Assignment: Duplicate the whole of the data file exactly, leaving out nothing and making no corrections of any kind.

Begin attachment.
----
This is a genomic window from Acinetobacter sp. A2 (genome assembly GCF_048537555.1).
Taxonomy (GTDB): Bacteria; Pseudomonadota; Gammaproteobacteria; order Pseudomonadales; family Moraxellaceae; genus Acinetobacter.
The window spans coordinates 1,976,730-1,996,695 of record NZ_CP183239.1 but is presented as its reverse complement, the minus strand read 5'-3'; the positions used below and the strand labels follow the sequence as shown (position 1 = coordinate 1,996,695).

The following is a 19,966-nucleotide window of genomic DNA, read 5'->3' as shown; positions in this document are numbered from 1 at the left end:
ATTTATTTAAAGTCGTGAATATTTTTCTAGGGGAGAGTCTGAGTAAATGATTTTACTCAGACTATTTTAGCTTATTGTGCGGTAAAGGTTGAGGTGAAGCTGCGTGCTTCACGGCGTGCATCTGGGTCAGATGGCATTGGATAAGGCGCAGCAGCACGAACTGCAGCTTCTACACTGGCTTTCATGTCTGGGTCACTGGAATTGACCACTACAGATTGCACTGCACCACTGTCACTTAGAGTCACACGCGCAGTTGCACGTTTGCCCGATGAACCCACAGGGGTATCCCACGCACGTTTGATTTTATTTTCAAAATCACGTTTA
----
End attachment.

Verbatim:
This is a genomic window from Acinetobacter sp. A2 (genome assembly GCF_048537555.1).
Taxonomy (GTDB): Bacteria; Pseudomonadota; Gammaproteobacteria; order Pseudomonadales; family Moraxellaceae; genus Acinetobacter.
The window spans coordinates 1,976,730-1,996,695 of record NZ_CP183239.1 but is presented as its reverse complement, the minus strand read 5'-3'; the positions used below and the strand labels follow the sequence as shown (position 1 = coordinate 1,996,695).

The following is a 19,966-nucleotide window of genomic DNA, read 5'->3' as shown; positions in this document are numbered from 1 at the left end:
ATTTATTTAAAGTCGTGAATATTTTTCTAGGGGAGAGTCTGAGTAAATGATTTTACTCAGACTATTTTAGCTTATTGTGCGGTAAAGGTTGAGGTGAAGCTGCGTGCTTCACGGCGTGCATCTGGGTCAGATGGCATTGGATAAGGCGCAGCAGCACGAACTGCAGCTTCTACACTGGCTTTCATGTCTGGGTCACTGGAATTGACCACTACAGATTGCACTGCACCACTGTCACTTAGAGTCACACGCGCAGTTGCACGTTTGCCCGATGAACCCACAGGGGTATCCCACGCACGTTTGATTTTATTTTCAAAATCACGTTTA